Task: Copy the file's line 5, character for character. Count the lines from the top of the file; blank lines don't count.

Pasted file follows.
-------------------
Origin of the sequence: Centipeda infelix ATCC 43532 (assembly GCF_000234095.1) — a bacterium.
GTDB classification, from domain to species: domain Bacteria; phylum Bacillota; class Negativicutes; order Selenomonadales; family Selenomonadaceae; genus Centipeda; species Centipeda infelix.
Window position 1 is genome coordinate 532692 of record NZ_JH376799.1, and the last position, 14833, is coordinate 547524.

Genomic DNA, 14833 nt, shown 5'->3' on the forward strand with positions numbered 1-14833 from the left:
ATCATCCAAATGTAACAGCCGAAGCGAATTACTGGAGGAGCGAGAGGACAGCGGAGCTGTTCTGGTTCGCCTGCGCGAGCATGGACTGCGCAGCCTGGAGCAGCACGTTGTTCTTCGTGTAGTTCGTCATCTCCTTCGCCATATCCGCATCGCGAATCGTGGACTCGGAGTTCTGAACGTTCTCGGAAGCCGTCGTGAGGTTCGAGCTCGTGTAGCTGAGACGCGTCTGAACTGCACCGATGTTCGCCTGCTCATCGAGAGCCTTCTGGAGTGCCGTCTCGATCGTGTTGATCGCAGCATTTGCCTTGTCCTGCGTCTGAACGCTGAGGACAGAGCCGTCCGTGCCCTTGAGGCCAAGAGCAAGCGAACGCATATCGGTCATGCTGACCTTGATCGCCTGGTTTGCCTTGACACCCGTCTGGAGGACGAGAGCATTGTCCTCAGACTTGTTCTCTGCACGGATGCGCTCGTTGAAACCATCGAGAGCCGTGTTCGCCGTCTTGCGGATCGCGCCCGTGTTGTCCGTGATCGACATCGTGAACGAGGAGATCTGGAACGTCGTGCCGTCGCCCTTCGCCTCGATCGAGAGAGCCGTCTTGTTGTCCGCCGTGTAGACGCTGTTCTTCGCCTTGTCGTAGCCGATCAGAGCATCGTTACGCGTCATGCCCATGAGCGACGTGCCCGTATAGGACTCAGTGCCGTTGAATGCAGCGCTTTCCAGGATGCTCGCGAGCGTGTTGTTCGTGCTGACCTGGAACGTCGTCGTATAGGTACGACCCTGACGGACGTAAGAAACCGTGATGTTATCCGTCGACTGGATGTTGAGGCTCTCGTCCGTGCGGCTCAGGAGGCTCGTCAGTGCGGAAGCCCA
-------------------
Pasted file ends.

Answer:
ATCATCCAAATGTAACAGCCGAAGCGAATTACTGGAGGAGCGAGAGGACAGCGGAGCTGTTCTGGTTCGCCTGCGCGAGCATGGACTGCGCAGCCTGGAGCAGCACGTTGTTCTTCGTGTAGTTCGTCATCTCCTTCGCCATATCCGCATCGCGAATCGTGGACTCGGAGTTCTGAACGTTCTCGGAAGCCGTCGTGAGGTTCGAGCTCGTGTAGCTGAGACGCGTCTGAACTGCACCGATGTTCGCCTGCTCATCGAGAGCCTTCTGGAGTGCCGTCTCGATCGTGTTGATCGCAGCATTTGCCTTGTCCTGCGTCTGAACGCTGAGGACAGAGCCGTCCGTGCCCTTGAGGCCAAGAGCAAGCGAACGCATATCGGTCATGCTGACCTTGATCGCCTGGTTTGCCTTGACACCCGTCTGGAGGACGAGAGCATTGTCCTCAGACTTGTTCTCTGCACGGATGCGCTCGTTGAAACCATCGAGAGCCGTGTTCGCCGTCTTGCGGATCGCGCCCGTGTTGTCCGTGATCGACATCGTGAACGAGGAGATCTGGAACGTCGTGCCGTCGCCCTTCGCCTCGATCGAGAGAGCCGTCTTGTTGTCCGCCGTGTAGACGCTGTTCTTCGCCTTGTCGTAGCCGATCAGAGCATCGTTACGCGTCATGCCCATGAGCGACGTGCCCGTATAGGACTCAGTGCCGTTGAATGCAGCGCTTTCCAGGATGCTCGCGAGCGTGTTGTTCGTGCTGACCTGGAACGTCGTCGTATAGGTACGACCCTGACGGACGTAAGAAACCGTGATGTTATCCGTCGACTGGATGTTGAGGCTCTCGTCCGTGCGGCTCAGGAGGCTCGTCAGTGCGGAAGCCCA